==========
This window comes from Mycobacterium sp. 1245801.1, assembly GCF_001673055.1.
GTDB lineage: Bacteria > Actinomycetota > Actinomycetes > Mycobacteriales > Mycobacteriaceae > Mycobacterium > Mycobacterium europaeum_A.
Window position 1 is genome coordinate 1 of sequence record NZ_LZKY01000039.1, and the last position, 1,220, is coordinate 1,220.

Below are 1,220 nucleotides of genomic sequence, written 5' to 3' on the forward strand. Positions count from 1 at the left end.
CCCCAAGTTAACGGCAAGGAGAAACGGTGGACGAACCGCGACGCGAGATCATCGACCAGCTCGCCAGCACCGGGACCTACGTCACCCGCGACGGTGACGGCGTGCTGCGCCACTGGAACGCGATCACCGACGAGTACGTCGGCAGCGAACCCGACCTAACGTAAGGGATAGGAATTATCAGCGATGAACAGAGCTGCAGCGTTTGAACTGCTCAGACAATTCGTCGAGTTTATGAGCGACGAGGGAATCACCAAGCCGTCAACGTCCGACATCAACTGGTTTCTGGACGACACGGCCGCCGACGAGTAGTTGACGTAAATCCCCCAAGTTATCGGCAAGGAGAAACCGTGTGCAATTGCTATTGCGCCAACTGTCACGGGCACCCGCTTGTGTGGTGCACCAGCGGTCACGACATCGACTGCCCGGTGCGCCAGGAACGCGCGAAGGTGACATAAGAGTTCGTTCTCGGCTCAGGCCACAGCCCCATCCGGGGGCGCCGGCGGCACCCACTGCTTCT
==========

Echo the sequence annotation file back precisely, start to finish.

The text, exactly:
This window comes from Mycobacterium sp. 1245801.1, assembly GCF_001673055.1.
GTDB lineage: Bacteria > Actinomycetota > Actinomycetes > Mycobacteriales > Mycobacteriaceae > Mycobacterium > Mycobacterium europaeum_A.
Window position 1 is genome coordinate 1 of sequence record NZ_LZKY01000039.1, and the last position, 1,220, is coordinate 1,220.

Below are 1,220 nucleotides of genomic sequence, written 5' to 3' on the forward strand. Positions count from 1 at the left end.
CCCCAAGTTAACGGCAAGGAGAAACGGTGGACGAACCGCGACGCGAGATCATCGACCAGCTCGCCAGCACCGGGACCTACGTCACCCGCGACGGTGACGGCGTGCTGCGCCACTGGAACGCGATCACCGACGAGTACGTCGGCAGCGAACCCGACCTAACGTAAGGGATAGGAATTATCAGCGATGAACAGAGCTGCAGCGTTTGAACTGCTCAGACAATTCGTCGAGTTTATGAGCGACGAGGGAATCACCAAGCCGTCAACGTCCGACATCAACTGGTTTCTGGACGACACGGCCGCCGACGAGTAGTTGACGTAAATCCCCCAAGTTATCGGCAAGGAGAAACCGTGTGCAATTGCTATTGCGCCAACTGTCACGGGCACCCGCTTGTGTGGTGCACCAGCGGTCACGACATCGACTGCCCGGTGCGCCAGGAACGCGCGAAGGTGACATAAGAGTTCGTTCTCGGCTCAGGCCACAGCCCCATCCGGGGGCGCCGGCGGCACCCACTGCTTCT